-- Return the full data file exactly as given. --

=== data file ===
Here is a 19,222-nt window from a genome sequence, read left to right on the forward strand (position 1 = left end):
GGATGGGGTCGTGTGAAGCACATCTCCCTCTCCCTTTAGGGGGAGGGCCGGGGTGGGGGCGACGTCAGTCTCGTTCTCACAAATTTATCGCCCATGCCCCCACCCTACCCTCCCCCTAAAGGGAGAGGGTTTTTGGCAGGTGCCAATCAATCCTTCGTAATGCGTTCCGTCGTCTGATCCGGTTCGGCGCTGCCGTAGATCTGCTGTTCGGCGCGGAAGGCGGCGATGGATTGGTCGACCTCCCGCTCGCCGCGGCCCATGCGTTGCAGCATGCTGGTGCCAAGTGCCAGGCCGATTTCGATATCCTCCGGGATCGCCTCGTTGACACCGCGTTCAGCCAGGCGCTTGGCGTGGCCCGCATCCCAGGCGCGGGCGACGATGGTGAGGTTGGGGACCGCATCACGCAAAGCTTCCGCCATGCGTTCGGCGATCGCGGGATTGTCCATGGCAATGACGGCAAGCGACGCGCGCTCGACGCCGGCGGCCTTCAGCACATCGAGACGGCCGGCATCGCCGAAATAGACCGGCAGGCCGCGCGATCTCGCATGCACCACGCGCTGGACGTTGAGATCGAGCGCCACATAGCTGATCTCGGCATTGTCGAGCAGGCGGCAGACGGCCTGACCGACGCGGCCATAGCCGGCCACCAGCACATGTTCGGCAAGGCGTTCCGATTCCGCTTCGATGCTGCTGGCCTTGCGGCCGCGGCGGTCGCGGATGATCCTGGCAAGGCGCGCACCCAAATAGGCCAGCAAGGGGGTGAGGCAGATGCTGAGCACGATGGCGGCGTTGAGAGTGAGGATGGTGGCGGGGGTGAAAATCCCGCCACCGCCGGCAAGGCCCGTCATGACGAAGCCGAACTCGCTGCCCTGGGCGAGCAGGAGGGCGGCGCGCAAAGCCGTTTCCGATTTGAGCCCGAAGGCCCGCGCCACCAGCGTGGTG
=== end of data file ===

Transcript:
Here is a 19,222-nt window from a genome sequence, read left to right on the forward strand (position 1 = left end):
GGATGGGGTCGTGTGAAGCACATCTCCCTCTCCCTTTAGGGGGAGGGCCGGGGTGGGGGCGACGTCAGTCTCGTTCTCACAAATTTATCGCCCATGCCCCCACCCTACCCTCCCCCTAAAGGGAGAGGGTTTTTGGCAGGTGCCAATCAATCCTTCGTAATGCGTTCCGTCGTCTGATCCGGTTCGGCGCTGCCGTAGATCTGCTGTTCGGCGCGGAAGGCGGCGATGGATTGGTCGACCTCCCGCTCGCCGCGGCCCATGCGTTGCAGCATGCTGGTGCCAAGTGCCAGGCCGATTTCGATATCCTCCGGGATCGCCTCGTTGACACCGCGTTCAGCCAGGCGCTTGGCGTGGCCCGCATCCCAGGCGCGGGCGACGATGGTGAGGTTGGGGACCGCATCACGCAAAGCTTCCGCCATGCGTTCGGCGATCGCGGGATTGTCCATGGCAATGACGGCAAGCGACGCGCGCTCGACGCCGGCGGCCTTCAGCACATCGAGACGGCCGGCATCGCCGAAATAGACCGGCAGGCCGCGCGATCTCGCATGCACCACGCGCTGGACGTTGAGATCGAGCGCCACATAGCTGATCTCGGCATTGTCGAGCAGGCGGCAGACGGCCTGACCGACGCGGCCATAGCCGGCCACCAGCACATGTTCGGCAAGGCGTTCCGATTCCGCTTCGATGCTGCTGGCCTTGCGGCCGCGGCGGTCGCGGATGATCCTGGCAAGGCGCGCACCCAAATAGGCCAGCAAGGGGGTGAGGCAGATGCTGAGCACGATGGCGGCGTTGAGAGTGAGGATGGTGGCGGGGGTGAAAATCCCGCCACCGCCGGCAAGGCCCGTCATGACGAAGCCGAACTCGCTGCCCTGGGCGAGCAGGAGGGCGGCGCGCAAAGCCGTTTCCGATTTGAGCCCGAAGGCCCGCGCCACCAGCGTGGTG